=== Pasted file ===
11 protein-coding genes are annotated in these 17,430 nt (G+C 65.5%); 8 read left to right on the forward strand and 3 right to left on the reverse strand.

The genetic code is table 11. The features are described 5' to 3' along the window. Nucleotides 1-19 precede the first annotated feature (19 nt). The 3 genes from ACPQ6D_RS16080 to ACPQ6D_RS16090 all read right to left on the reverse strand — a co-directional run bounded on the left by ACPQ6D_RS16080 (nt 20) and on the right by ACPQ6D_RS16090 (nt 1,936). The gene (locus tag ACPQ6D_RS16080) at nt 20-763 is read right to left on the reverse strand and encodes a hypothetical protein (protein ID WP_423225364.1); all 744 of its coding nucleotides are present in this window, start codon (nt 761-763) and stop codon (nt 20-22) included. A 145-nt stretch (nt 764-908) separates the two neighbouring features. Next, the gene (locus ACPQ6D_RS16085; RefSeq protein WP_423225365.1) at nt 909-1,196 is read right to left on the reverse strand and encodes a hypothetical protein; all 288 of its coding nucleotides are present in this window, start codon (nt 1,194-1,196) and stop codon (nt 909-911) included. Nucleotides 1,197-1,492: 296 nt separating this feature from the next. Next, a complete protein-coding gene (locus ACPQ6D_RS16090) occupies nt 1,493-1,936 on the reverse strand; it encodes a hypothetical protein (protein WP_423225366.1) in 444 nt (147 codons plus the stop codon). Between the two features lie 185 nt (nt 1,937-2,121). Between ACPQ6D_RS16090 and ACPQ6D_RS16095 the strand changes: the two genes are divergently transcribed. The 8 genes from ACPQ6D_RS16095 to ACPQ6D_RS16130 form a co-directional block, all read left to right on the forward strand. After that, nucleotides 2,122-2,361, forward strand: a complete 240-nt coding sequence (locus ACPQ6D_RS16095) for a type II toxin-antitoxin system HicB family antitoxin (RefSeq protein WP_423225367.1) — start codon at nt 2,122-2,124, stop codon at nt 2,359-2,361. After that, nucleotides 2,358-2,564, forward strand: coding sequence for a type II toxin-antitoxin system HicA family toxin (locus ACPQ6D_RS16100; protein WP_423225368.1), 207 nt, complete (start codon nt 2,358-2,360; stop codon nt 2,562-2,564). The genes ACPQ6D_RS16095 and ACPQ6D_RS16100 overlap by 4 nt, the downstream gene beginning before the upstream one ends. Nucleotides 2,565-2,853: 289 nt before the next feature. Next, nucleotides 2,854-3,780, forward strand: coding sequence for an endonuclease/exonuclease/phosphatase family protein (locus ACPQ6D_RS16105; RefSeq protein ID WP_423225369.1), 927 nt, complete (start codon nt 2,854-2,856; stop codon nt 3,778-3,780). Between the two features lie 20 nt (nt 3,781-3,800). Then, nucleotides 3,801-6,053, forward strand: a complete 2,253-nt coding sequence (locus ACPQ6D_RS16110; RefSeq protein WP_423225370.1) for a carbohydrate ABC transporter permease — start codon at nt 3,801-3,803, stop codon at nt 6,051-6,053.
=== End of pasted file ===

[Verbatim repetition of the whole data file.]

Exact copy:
11 protein-coding genes are annotated in these 17,430 nt (G+C 65.5%); 8 read left to right on the forward strand and 3 right to left on the reverse strand.

The genetic code is table 11. The features are described 5' to 3' along the window. Nucleotides 1-19 precede the first annotated feature (19 nt). The 3 genes from ACPQ6D_RS16080 to ACPQ6D_RS16090 all read right to left on the reverse strand — a co-directional run bounded on the left by ACPQ6D_RS16080 (nt 20) and on the right by ACPQ6D_RS16090 (nt 1,936). The gene (locus tag ACPQ6D_RS16080) at nt 20-763 is read right to left on the reverse strand and encodes a hypothetical protein (protein ID WP_423225364.1); all 744 of its coding nucleotides are present in this window, start codon (nt 761-763) and stop codon (nt 20-22) included. A 145-nt stretch (nt 764-908) separates the two neighbouring features. Next, the gene (locus ACPQ6D_RS16085; RefSeq protein WP_423225365.1) at nt 909-1,196 is read right to left on the reverse strand and encodes a hypothetical protein; all 288 of its coding nucleotides are present in this window, start codon (nt 1,194-1,196) and stop codon (nt 909-911) included. Nucleotides 1,197-1,492: 296 nt separating this feature from the next. Next, a complete protein-coding gene (locus ACPQ6D_RS16090) occupies nt 1,493-1,936 on the reverse strand; it encodes a hypothetical protein (protein WP_423225366.1) in 444 nt (147 codons plus the stop codon). Between the two features lie 185 nt (nt 1,937-2,121). Between ACPQ6D_RS16090 and ACPQ6D_RS16095 the strand changes: the two genes are divergently transcribed. The 8 genes from ACPQ6D_RS16095 to ACPQ6D_RS16130 form a co-directional block, all read left to right on the forward strand. After that, nucleotides 2,122-2,361, forward strand: a complete 240-nt coding sequence (locus ACPQ6D_RS16095) for a type II toxin-antitoxin system HicB family antitoxin (RefSeq protein WP_423225367.1) — start codon at nt 2,122-2,124, stop codon at nt 2,359-2,361. After that, nucleotides 2,358-2,564, forward strand: coding sequence for a type II toxin-antitoxin system HicA family toxin (locus ACPQ6D_RS16100; protein WP_423225368.1), 207 nt, complete (start codon nt 2,358-2,360; stop codon nt 2,562-2,564). The genes ACPQ6D_RS16095 and ACPQ6D_RS16100 overlap by 4 nt, the downstream gene beginning before the upstream one ends. Nucleotides 2,565-2,853: 289 nt before the next feature. Next, nucleotides 2,854-3,780, forward strand: coding sequence for an endonuclease/exonuclease/phosphatase family protein (locus ACPQ6D_RS16105; RefSeq protein ID WP_423225369.1), 927 nt, complete (start codon nt 2,854-2,856; stop codon nt 3,778-3,780). Between the two features lie 20 nt (nt 3,781-3,800). Then, nucleotides 3,801-6,053, forward strand: a complete 2,253-nt coding sequence (locus ACPQ6D_RS16110; RefSeq protein WP_423225370.1) for a carbohydrate ABC transporter permease — start codon at nt 3,801-3,803, stop codon at nt 6,051-6,053.